• not indicated in primary treatment of congenital scoliosis (no effectiveness shown)
          • may be used to control supple compensatory curves, but effectiveness is unproven
    • Operative
      • posterior fusion (+/- osteotomies and modest correction)
        • indications
          • hemi-vertebrae opposite a unlateral bar that does not require a vertebrectomy at any age. this otherwise will relentlessly progress until fused.
          • older patients with significant progression, neurologic deficits, or declining respiratory function
          • having many pedicle screws may decrease crankshaft phenomenon adn obviate the need for an anterior fusion.
      • anterior/posterior spinal fusion +/- vertebrectomy
        • indications
          • young patients with significant progression, neurologic deficits, or declining respiratory function
            • girls < 10 yrs
            • boys < 12 yrs
          • patients with failure of formation with contralateral failure of segmentation at any age that requires hemi-vertebrectomy and/or significant correction. This may be done from a posterior approach
        • technique
          • nutritional status of patient must be optimized prior to surgery
      • distraction based growing rod construct
        • indications
          • may be used in an attempt to control deformity during spinal growth and delay arthrodesis
        • outcomes
          • need to be lengthened approximately every 6 months for best results
      • osteotomies between ribs
        • indications
          • mulitple (>4) fused ribs wit potential for thoracic insufficiency syndrome
        • outcomes
          • long-term follow up is needed to determine efficacy. the downside is this may make the chest stiff and hurt pulmonary function.
      • Hemi-Vertebrectomy - usally done from a posterior approach, particularly with kyphosis.
        • indications - age 3-8 years (younger is difficult to get good anchor purchase)
        • progressive or significant deformity
  • Techniques
    • Spinal arthrodesis +/- vertebrectomy/osteotomy
      • in situ arthrodesis, anterior/posterior or posterior alone
        • indications
          • unilateral unsegmented bars with minimal deformity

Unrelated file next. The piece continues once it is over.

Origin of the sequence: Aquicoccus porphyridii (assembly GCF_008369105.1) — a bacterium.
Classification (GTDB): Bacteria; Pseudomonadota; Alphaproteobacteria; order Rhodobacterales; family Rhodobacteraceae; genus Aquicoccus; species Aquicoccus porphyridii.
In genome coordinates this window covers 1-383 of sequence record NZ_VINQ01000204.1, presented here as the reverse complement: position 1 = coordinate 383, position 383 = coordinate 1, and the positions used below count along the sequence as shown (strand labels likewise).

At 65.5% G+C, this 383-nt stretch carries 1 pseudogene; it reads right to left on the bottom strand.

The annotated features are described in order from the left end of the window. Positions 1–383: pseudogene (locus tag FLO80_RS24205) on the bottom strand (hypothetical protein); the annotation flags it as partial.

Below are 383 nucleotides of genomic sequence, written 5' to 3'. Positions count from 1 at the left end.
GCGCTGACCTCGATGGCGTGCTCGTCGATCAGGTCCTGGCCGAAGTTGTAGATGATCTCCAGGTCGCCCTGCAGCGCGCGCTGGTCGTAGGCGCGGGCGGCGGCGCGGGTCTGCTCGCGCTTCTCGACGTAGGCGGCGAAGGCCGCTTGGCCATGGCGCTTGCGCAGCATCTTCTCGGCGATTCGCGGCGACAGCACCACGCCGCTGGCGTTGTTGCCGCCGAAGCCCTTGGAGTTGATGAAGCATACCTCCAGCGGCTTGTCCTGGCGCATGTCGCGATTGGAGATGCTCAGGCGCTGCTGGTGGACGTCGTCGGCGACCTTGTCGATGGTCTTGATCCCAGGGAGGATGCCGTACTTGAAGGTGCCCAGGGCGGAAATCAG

• hemiepiphysiodesis
        • indications
          • intact growth plates on the concave side of the deformity
          • patients less than 5 yrs. with < 40-50 degree curve
          • mixed results
      • osteotomy
        • osteotomy of bar
      • hemivertebrectomy
        • hemivertebrae with progressive curve causing truncal imbalance and oblique takeoff
          • often caused by a lumbosacral hemivertebrae
        • patients < 6 yrs. and flexible curve < 40 degrees best candidates
      • spinal column shortening resection
        • indications
          • deformities that present late and have severe decompensation
          • rigid, severe deformities
          • pelvic obliquity, fixed
  • Complications
    • Crankshaft phenomenon
      • a deformity caused by performing posterior fusion alone
    • Short stature
      • growth of spinal column is affected by fusion
        • younger patients affected more
    • Neurologic injury
      • surgical risk factors include
        • overdistraction or shortening
        • overcorrection
        • harvesting of segmental vessels
      • somatosensory and motor evoked potentials important
    • Soft-tissue compromise
      • nutritional aspects of care essential to ensure adequate soft tissue healing
  • Prognosis
    • Dependent on potential for progression and early intervention
    • Progression
      • most rapid in the first 3 years of life
      • anterior failure of formation is rapidly progressive and often results in paralysis; anterior failure of segmentation can be rapidly progressive but rarely results in paralysis
      • determined by the morphology of vertebrae. Rate of progression from greatest to least is:
        • unilateral unsegmented bar with contralateral hemivertebra >
          • greatest potential for rapid progression (5 to10 degrees/year)
        • unilateral unsegmented bar >
        • fully segmented hemivertebra >
        • unincarcerated hemivertebra >
        • incarcerated hemivertebra >
        • unsegmented hemivertebra >
        • block vertebrae
          • little chance for progression (<2 degrees/year)
      • presence of fused ribs increases risk of progression